Koya-san – temples and tofu

I have not yet been disappointed when I visit a Unesco World Heritage Site and Koya-san was no exception. It was a long drive from Kyoto, with a few interesting things to snap on the way to the cool of the mountain where over 117 temples are situated.

The first monastery was founded there in the early ninth century by a monk known now as Kobo Daishi. He founded the Shingon (true word) school of Buddhism, but is often referred to as the father of Japanese culture, a sort of Japanese Leonardo da Vinci. He devised the Japanese writing systems, opened the first public school, invented pond irrigation, discovered mercury and complied the first dictionary. He was also a master calligrapher, poet, sculptor and healer. The Garan, a bright orange temple is where he founded the original monastery.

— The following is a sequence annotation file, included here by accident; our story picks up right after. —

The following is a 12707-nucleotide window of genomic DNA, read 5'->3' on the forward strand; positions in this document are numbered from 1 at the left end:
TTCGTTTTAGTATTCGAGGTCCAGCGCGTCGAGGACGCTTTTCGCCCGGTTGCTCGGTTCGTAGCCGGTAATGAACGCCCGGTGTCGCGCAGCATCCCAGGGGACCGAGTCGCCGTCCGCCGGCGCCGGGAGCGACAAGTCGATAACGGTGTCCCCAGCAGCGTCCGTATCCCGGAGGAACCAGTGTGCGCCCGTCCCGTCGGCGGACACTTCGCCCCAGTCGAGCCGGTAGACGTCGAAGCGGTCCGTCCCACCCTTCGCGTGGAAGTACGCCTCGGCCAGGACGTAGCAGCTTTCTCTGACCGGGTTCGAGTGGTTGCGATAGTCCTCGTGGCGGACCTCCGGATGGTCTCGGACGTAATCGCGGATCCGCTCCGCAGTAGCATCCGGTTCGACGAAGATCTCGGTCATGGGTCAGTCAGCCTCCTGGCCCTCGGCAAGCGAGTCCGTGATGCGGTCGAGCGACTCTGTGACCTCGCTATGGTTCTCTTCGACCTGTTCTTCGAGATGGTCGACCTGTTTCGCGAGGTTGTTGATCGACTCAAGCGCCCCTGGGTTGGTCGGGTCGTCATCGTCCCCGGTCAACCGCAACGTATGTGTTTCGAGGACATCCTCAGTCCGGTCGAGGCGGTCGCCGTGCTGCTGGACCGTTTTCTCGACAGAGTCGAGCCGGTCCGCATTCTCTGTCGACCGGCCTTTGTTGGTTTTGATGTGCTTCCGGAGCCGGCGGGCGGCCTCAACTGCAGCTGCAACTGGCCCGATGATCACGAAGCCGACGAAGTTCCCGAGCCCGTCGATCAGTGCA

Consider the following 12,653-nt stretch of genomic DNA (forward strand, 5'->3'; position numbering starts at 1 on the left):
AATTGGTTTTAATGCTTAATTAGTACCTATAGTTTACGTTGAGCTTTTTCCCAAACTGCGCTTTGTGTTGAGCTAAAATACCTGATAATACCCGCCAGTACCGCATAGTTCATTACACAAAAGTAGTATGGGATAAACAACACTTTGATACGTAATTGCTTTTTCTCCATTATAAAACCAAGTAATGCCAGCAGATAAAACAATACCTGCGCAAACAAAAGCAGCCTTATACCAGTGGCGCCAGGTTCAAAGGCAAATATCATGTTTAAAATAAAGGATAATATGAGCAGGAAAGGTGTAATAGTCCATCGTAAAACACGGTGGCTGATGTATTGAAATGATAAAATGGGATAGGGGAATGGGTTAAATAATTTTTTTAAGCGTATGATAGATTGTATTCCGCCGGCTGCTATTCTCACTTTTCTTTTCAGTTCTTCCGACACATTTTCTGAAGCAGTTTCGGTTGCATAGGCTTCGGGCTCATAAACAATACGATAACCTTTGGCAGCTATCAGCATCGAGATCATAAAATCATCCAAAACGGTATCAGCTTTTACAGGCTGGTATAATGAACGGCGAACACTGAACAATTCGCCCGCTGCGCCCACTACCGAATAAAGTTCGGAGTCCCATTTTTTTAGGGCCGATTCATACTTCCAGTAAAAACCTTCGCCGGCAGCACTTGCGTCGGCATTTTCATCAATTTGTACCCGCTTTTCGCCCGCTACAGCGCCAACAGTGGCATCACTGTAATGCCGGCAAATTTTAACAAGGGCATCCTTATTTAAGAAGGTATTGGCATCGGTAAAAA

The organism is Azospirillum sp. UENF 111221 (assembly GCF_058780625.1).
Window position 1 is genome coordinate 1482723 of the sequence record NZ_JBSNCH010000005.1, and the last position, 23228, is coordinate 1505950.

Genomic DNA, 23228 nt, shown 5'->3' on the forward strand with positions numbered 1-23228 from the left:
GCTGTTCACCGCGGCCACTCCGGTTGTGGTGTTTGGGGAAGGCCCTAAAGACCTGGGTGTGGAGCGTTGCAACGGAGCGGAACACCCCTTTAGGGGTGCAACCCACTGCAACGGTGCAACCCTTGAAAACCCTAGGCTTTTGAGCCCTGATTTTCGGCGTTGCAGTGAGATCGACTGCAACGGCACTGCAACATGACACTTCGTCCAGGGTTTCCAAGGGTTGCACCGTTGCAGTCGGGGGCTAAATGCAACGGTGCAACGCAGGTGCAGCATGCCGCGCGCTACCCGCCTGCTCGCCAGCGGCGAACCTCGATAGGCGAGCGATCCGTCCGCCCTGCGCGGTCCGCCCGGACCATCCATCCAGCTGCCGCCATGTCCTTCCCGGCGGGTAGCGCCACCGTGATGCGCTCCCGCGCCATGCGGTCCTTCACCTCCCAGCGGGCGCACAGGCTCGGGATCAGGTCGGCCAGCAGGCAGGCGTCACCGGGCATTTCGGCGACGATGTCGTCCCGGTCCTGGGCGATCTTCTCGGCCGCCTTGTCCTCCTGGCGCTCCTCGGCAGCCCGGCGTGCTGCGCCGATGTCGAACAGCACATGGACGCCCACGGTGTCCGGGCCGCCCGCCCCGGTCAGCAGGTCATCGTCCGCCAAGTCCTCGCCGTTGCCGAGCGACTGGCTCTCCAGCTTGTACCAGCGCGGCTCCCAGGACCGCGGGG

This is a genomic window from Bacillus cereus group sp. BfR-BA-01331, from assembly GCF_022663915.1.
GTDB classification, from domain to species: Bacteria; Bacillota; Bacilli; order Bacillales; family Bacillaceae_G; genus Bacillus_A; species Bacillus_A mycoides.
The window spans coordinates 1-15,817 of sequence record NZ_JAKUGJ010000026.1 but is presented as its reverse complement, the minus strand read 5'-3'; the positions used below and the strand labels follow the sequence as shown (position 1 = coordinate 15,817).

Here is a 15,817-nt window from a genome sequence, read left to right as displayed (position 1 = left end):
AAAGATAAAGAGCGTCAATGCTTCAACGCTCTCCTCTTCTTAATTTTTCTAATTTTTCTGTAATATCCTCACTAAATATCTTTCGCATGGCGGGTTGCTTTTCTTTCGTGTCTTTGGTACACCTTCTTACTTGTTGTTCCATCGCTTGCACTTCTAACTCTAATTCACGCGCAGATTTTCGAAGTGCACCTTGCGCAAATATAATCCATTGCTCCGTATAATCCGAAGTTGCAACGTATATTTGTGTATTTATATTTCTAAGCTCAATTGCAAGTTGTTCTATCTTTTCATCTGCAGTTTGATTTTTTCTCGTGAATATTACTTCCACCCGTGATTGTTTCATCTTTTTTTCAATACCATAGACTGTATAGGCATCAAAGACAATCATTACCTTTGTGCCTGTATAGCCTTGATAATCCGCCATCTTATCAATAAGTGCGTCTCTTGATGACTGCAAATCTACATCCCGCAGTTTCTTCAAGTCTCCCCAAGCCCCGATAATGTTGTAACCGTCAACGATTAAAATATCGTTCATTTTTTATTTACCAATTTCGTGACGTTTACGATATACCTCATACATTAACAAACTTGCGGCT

According to Singon tradition, Daishi did not die in 835 , but entered eternal meditation, waiting to return as Miroku, the future Buddha who will lead the faithful to salvation. That is why many Japanese wish to have their ashes buried on Koya-san. We visited the Mausoleum of the shogun Tokugawa Ieyasu and his son Tokugawa Hidetada. Situated in a peaceful corner, the wooden carvings and detail on them were intricate and beautifully crafted.

I had only uttered the words, “wouldn’t it be good to see some monks” when twenty or so of them filed down the street, bringing the temple alive.

People entering the temples and pilgrims making their way bring the town alive too. There is a pilgrim route all over Shikoku island where there are 88 temples to find.

It was time for lunch before we headed back on the road and we chose a cafe specialising in tofu. Whipped tofu in batter, smoked tofu, tofu with pickles and tofu with all sorts of pretty decorations – a very filling lunch!


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